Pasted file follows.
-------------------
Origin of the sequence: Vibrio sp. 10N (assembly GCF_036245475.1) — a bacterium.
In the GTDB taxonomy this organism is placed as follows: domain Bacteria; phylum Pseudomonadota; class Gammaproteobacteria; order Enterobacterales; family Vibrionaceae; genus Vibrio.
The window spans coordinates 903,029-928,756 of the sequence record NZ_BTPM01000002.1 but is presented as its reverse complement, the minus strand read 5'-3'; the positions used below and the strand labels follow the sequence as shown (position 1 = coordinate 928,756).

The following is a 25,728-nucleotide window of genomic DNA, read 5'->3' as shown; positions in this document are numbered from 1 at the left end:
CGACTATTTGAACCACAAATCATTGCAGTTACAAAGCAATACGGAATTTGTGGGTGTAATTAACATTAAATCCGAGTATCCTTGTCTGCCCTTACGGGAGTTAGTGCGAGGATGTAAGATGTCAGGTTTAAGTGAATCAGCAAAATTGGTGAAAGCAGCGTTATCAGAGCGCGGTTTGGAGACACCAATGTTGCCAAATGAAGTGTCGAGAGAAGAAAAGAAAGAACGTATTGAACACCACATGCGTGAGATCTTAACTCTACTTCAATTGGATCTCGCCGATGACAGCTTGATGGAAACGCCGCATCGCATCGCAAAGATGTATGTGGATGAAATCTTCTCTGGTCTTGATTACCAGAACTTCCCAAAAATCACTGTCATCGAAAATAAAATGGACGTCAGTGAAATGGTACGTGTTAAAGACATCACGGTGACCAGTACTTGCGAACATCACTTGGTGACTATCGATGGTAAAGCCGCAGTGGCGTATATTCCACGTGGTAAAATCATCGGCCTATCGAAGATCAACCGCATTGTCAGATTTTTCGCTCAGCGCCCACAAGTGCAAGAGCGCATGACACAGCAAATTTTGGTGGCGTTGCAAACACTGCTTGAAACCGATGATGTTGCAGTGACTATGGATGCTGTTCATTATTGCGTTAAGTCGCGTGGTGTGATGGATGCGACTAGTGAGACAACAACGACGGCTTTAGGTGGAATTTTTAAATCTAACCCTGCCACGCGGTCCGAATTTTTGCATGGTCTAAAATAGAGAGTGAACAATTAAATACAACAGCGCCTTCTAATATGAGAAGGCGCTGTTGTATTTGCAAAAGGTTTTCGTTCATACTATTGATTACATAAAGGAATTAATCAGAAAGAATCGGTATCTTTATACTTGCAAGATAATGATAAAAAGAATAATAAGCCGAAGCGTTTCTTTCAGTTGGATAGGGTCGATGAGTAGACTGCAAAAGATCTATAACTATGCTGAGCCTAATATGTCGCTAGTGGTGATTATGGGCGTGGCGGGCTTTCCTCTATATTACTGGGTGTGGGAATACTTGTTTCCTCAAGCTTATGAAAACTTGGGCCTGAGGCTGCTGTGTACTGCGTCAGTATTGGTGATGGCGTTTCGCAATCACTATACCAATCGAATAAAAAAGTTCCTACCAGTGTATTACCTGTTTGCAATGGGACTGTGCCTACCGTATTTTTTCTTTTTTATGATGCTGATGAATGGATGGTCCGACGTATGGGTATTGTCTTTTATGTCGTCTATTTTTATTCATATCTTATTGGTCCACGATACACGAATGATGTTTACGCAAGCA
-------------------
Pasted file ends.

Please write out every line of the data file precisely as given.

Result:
Origin of the sequence: Vibrio sp. 10N (assembly GCF_036245475.1) — a bacterium.
In the GTDB taxonomy this organism is placed as follows: domain Bacteria; phylum Pseudomonadota; class Gammaproteobacteria; order Enterobacterales; family Vibrionaceae; genus Vibrio.
The window spans coordinates 903,029-928,756 of the sequence record NZ_BTPM01000002.1 but is presented as its reverse complement, the minus strand read 5'-3'; the positions used below and the strand labels follow the sequence as shown (position 1 = coordinate 928,756).

The following is a 25,728-nucleotide window of genomic DNA, read 5'->3' as shown; positions in this document are numbered from 1 at the left end:
CGACTATTTGAACCACAAATCATTGCAGTTACAAAGCAATACGGAATTTGTGGGTGTAATTAACATTAAATCCGAGTATCCTTGTCTGCCCTTACGGGAGTTAGTGCGAGGATGTAAGATGTCAGGTTTAAGTGAATCAGCAAAATTGGTGAAAGCAGCGTTATCAGAGCGCGGTTTGGAGACACCAATGTTGCCAAATGAAGTGTCGAGAGAAGAAAAGAAAGAACGTATTGAACACCACATGCGTGAGATCTTAACTCTACTTCAATTGGATCTCGCCGATGACAGCTTGATGGAAACGCCGCATCGCATCGCAAAGATGTATGTGGATGAAATCTTCTCTGGTCTTGATTACCAGAACTTCCCAAAAATCACTGTCATCGAAAATAAAATGGACGTCAGTGAAATGGTACGTGTTAAAGACATCACGGTGACCAGTACTTGCGAACATCACTTGGTGACTATCGATGGTAAAGCCGCAGTGGCGTATATTCCACGTGGTAAAATCATCGGCCTATCGAAGATCAACCGCATTGTCAGATTTTTCGCTCAGCGCCCACAAGTGCAAGAGCGCATGACACAGCAAATTTTGGTGGCGTTGCAAACACTGCTTGAAACCGATGATGTTGCAGTGACTATGGATGCTGTTCATTATTGCGTTAAGTCGCGTGGTGTGATGGATGCGACTAGTGAGACAACAACGACGGCTTTAGGTGGAATTTTTAAATCTAACCCTGCCACGCGGTCCGAATTTTTGCATGGTCTAAAATAGAGAGTGAACAATTAAATACAACAGCGCCTTCTAATATGAGAAGGCGCTGTTGTATTTGCAAAAGGTTTTCGTTCATACTATTGATTACATAAAGGAATTAATCAGAAAGAATCGGTATCTTTATACTTGCAAGATAATGATAAAAAGAATAATAAGCCGAAGCGTTTCTTTCAGTTGGATAGGGTCGATGAGTAGACTGCAAAAGATCTATAACTATGCTGAGCCTAATATGTCGCTAGTGGTGATTATGGGCGTGGCGGGCTTTCCTCTATATTACTGGGTGTGGGAATACTTGTTTCCTCAAGCTTATGAAAACTTGGGCCTGAGGCTGCTGTGTACTGCGTCAGTATTGGTGATGGCGTTTCGCAATCACTATACCAATCGAATAAAAAAGTTCCTACCAGTGTATTACCTGTTTGCAATGGGACTGTGCCTACCGTATTTTTTCTTTTTTATGATGCTGATGAATGGATGGTCCGACGTATGGGTATTGTCTTTTATGTCGTCTATTTTTATTCATATCTTATTGGTCCACGATACACGAATGATGTTTACGCAAGCA